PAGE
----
Lockheed Martin has been getting its feet wet in the renewable energy game for some time. In the 1970s it helped build the world’s first successful floating Ocean Thermal Energy Conversion (OTEC) system that generated net power, and in 2009 it was awarded a contract to develop an OTEC pilot plant in Hawaii. That project has apparently been canceled but the company has now shifted its OTEC sights westward by teaming up with Hong Kong-based Reignwood Group to co-develop a pilot plant that will be built off the coast of southern China.
OTEC uses the natural difference in temperatures between the cool deep water and warm surface water to produce electricity. There are different cycle types of OTEC systems, but the prototype plant is likely to be a closed-cycle system. This sees warm surface seawater pumped through a heat exchanger to vaporize a fluid with a low boiling point, such as ammonia. This expanding vapor is used to drive a turbine to generate electricity with cold seawater then used to condense the vapor so it can be recycled through the system.
Tropical regions are considered the only viable locations for OTEC plants due to the greater temperature differential between the shallow and deep water. Unlike wind and solar power, OTEC can produce electricity around the clock, 365 days a year to supply base load power. OTEC plants also produce cold water as a by-product that can be used for air conditioning and refrigeration at locations near the plant.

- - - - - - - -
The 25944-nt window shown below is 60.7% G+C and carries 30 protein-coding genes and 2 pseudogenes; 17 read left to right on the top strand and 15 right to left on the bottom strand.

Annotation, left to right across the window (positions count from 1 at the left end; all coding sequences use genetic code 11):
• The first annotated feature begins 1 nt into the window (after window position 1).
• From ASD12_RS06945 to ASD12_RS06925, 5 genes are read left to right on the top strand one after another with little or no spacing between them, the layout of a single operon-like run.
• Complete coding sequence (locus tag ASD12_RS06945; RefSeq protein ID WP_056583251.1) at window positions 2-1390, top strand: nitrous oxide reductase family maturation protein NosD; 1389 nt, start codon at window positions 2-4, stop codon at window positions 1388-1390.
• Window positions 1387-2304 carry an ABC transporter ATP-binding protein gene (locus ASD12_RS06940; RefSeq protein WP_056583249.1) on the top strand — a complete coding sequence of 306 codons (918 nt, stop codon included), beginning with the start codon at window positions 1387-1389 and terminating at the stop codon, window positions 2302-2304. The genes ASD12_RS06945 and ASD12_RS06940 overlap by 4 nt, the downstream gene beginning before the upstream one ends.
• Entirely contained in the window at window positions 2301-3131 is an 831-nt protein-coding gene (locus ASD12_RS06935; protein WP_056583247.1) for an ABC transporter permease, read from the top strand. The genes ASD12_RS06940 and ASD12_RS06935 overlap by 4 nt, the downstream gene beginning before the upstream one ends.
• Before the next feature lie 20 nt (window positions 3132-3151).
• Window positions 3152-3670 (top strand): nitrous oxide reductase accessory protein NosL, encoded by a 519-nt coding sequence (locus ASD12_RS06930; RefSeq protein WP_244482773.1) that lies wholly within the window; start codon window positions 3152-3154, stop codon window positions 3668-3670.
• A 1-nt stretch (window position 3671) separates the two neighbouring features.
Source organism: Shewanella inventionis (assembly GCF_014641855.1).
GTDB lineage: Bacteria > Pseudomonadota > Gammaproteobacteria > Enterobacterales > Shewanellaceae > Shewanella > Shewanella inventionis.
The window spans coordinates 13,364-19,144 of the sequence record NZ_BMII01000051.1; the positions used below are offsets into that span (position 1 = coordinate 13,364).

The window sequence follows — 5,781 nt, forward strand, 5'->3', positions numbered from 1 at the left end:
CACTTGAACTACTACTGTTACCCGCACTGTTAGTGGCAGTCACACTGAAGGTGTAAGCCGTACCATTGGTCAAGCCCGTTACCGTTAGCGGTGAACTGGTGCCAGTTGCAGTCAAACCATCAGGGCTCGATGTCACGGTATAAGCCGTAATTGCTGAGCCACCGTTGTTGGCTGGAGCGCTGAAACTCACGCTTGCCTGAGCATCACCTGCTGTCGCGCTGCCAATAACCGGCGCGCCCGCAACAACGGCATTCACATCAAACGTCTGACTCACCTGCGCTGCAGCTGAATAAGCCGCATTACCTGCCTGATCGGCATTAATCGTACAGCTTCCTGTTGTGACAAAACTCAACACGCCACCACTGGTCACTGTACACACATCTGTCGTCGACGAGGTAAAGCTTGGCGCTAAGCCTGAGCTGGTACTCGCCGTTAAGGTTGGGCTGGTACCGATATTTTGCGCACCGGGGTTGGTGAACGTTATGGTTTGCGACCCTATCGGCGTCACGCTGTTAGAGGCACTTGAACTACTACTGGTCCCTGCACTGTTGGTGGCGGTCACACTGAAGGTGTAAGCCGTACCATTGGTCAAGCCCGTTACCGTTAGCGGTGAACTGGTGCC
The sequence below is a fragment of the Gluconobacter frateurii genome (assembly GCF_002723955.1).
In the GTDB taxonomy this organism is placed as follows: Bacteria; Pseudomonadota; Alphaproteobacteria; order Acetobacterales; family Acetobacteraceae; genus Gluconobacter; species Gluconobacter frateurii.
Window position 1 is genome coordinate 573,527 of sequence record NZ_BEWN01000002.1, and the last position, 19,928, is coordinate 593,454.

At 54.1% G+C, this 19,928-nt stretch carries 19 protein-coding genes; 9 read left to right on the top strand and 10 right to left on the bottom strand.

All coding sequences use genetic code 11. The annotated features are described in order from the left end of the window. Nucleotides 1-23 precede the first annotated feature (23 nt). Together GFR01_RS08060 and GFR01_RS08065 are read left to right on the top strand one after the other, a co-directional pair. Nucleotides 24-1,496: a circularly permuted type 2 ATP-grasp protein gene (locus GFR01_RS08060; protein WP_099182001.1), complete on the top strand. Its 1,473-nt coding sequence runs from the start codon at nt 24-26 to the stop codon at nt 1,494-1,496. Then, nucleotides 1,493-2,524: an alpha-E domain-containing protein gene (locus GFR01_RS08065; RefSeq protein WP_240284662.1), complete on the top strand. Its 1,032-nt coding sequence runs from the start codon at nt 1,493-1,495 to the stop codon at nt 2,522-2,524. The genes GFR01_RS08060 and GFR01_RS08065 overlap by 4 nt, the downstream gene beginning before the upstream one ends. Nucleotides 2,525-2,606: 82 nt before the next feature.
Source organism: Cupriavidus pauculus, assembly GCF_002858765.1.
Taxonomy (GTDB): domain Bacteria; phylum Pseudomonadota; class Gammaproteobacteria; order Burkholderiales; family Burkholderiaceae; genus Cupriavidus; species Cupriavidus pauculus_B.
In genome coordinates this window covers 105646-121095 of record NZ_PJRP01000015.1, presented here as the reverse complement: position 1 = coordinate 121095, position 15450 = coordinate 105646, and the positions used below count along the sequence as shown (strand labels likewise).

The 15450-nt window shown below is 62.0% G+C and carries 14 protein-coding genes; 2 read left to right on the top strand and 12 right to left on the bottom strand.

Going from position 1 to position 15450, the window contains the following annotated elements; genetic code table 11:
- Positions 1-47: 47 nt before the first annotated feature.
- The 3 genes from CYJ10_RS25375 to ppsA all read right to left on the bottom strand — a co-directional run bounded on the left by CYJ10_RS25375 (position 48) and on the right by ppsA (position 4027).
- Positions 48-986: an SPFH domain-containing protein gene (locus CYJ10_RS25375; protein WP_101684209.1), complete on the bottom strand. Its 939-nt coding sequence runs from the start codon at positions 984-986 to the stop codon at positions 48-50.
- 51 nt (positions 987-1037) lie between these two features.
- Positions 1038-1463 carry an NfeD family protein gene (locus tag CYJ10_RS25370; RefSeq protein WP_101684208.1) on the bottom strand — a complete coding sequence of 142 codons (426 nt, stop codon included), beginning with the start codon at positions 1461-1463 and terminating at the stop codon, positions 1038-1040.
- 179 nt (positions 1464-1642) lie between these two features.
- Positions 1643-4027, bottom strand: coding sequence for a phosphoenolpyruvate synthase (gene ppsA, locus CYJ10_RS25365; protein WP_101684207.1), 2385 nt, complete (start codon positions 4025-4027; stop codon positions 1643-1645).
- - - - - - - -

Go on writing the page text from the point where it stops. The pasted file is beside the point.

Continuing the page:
Despite such advantages, and even though demonstration plants were constructed as far back as the 1880s, there are still no large-scale commercial OTEC plants in operation. This is largely due to the costs associated with locating and maintaining the facility off shore and drawing the cold water from the ocean depths. But the time may finally be right.
With the shelving of the Hawaii OTEC pilot plant, the 10 MW prototype offshore plant will be the largest planned OTEC project to date. Like the Hawaii project, which was also to be a 10 MW facility, the China OTEC plant is designed to pave the way for higher capacity plants ranging from 10 to 100 MW.
The plant is to be built off the coast of southern China to supply 100 percent of the power needed for a large-scale green resort community being developed by Reignwood Group. The new resort is planned as Reignwood’s first net-zero community, with the company also currently developing two large-scale low-carbon resorts and others planned for key locations in China.
Lockheed Martin and Reignwood will begin concept design of the sea-based prototype plant this year with construction due to begin next year. Once it is up and running, the two companies plan to use the knowledge and experience gained over the course of the project to improve the design of additional commercial-scale plants.
The companies claim each 100 MW OTEC facility could produce the same amount of energy in a year as 1.3 million barrels of oil and decrease carbon emissions by half a million tons. Assuming oil trading at near US$100 a barrel, they estimate fuel savings from one plant could exceed $130 million a year.
The video below from Lockheed Martin describes the OTEC process.